About The Bay: Walk Of Fame To Honor Oakland’s Musical Past
OAKLAND (KCBS) – A piece of Oakland history that many either forgot about or may never have even known about will soon come alive again with a new movement to honor the city’s musical past.
The city, along with the Bay Area Blues Society is creating a Blues Walk of Fame. Much like the stars on Hollywood Boulevard, the sidewalk would mark spots of significance for Oakland’s musical legends.
These days, 7th St. tends to be drowned out by constant traffic. But that wasn’t always the case. There were clubs there, hosting the biggest names in blues music.
“This was the black Harlem of the West Coast,” declared guitarist Ronnie Stewart, president of the Bay Area Blues Society.
The clubs were humming ’round the clock during the ’40s and ’50s.
“I was the shoe shine boy that shined all the stars’ shoes and tap danced for a quarter,” reminisced “Terrible Tom” Bowden.
He also performed “hambone,” the percussive sounds of slapping body and mouth, on 7th St., making it the perfect place to commemorate Oakland’s musical history with a Blues Walk of Fame.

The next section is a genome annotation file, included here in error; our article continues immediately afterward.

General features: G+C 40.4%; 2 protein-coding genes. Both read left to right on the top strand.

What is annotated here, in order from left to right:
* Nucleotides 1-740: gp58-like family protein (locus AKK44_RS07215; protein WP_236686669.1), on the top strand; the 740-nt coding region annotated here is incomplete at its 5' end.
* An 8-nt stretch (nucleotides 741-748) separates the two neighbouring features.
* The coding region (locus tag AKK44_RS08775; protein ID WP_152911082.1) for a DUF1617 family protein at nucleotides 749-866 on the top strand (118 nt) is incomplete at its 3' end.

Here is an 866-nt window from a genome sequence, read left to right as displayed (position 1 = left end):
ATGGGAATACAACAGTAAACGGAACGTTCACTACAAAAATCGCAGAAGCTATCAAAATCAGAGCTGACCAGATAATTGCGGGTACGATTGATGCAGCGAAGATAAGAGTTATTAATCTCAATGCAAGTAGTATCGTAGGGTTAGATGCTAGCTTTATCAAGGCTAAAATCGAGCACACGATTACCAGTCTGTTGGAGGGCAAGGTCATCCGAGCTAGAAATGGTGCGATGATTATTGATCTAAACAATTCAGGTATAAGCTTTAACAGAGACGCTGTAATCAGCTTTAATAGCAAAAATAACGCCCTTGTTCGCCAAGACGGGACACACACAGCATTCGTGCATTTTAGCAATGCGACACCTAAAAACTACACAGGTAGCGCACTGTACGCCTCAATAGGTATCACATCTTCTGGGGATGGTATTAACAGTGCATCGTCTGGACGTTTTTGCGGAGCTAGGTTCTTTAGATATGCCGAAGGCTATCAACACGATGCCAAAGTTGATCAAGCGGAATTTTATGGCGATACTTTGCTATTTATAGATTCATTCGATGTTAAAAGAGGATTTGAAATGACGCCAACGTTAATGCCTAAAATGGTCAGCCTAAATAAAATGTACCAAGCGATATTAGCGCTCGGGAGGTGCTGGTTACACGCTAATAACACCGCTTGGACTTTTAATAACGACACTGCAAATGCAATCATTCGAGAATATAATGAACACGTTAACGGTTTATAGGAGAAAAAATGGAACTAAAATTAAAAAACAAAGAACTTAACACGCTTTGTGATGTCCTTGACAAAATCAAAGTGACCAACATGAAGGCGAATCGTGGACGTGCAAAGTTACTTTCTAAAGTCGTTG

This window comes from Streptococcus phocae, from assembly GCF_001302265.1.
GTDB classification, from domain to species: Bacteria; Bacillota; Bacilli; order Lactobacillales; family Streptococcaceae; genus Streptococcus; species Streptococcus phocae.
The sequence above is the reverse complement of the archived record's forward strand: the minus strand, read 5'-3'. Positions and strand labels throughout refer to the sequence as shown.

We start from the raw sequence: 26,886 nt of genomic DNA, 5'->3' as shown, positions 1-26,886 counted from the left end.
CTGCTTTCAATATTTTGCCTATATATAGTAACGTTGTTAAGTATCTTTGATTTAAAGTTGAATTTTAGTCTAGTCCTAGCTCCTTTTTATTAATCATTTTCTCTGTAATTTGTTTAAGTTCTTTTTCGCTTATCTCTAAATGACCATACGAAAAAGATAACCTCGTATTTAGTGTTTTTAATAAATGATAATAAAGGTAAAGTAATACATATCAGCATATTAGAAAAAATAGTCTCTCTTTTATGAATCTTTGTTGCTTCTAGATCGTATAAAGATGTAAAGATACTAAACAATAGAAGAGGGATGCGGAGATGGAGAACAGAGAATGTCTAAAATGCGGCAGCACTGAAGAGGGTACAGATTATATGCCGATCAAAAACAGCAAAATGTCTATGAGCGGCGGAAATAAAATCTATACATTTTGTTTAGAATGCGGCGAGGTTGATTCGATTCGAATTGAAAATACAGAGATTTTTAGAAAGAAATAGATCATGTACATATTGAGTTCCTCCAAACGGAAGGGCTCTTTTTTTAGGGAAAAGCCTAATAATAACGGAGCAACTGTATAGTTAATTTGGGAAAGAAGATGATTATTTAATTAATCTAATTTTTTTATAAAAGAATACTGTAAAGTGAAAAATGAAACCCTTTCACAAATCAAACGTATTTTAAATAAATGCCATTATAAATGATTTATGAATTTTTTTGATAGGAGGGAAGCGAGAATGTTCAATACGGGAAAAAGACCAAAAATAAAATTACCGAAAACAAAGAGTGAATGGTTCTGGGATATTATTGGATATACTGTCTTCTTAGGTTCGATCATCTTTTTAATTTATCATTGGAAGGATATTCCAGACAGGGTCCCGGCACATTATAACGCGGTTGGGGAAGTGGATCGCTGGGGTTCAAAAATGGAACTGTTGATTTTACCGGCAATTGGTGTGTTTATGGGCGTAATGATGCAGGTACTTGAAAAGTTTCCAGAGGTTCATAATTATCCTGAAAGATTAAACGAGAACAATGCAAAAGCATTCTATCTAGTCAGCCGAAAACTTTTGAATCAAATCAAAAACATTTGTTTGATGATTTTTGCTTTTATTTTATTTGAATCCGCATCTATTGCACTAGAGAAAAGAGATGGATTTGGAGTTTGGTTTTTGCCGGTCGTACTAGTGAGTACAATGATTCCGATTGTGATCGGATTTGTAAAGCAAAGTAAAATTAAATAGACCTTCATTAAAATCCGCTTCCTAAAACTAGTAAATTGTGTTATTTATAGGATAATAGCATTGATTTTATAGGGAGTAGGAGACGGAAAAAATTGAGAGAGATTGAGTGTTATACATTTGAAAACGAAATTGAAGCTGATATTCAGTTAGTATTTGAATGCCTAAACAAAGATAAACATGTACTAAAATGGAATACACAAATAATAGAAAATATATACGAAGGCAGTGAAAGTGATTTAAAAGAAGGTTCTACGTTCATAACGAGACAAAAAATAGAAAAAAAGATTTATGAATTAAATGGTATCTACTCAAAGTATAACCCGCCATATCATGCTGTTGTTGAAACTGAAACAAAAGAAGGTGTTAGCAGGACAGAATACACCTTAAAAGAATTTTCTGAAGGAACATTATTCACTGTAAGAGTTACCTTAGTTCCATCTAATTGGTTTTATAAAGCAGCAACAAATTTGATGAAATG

KCBS’ Mike Sugerman Reports:
Stewart described the mission of the Blues Walk of Fame as identifying Oakland’s musical past because, “Without a past, there’s no future.”
Bowden envisions something that reminds people of a past and glorious era of Oakland.
“Nobody went hungry on 7th St.,” he recalled.
Bowden will be among the blues men and women receiving a star – with the first installation set for January 2012. A concert of players from Oakland’s past is slated for Dec. 7 at Freight & Salvage in Berkeley.
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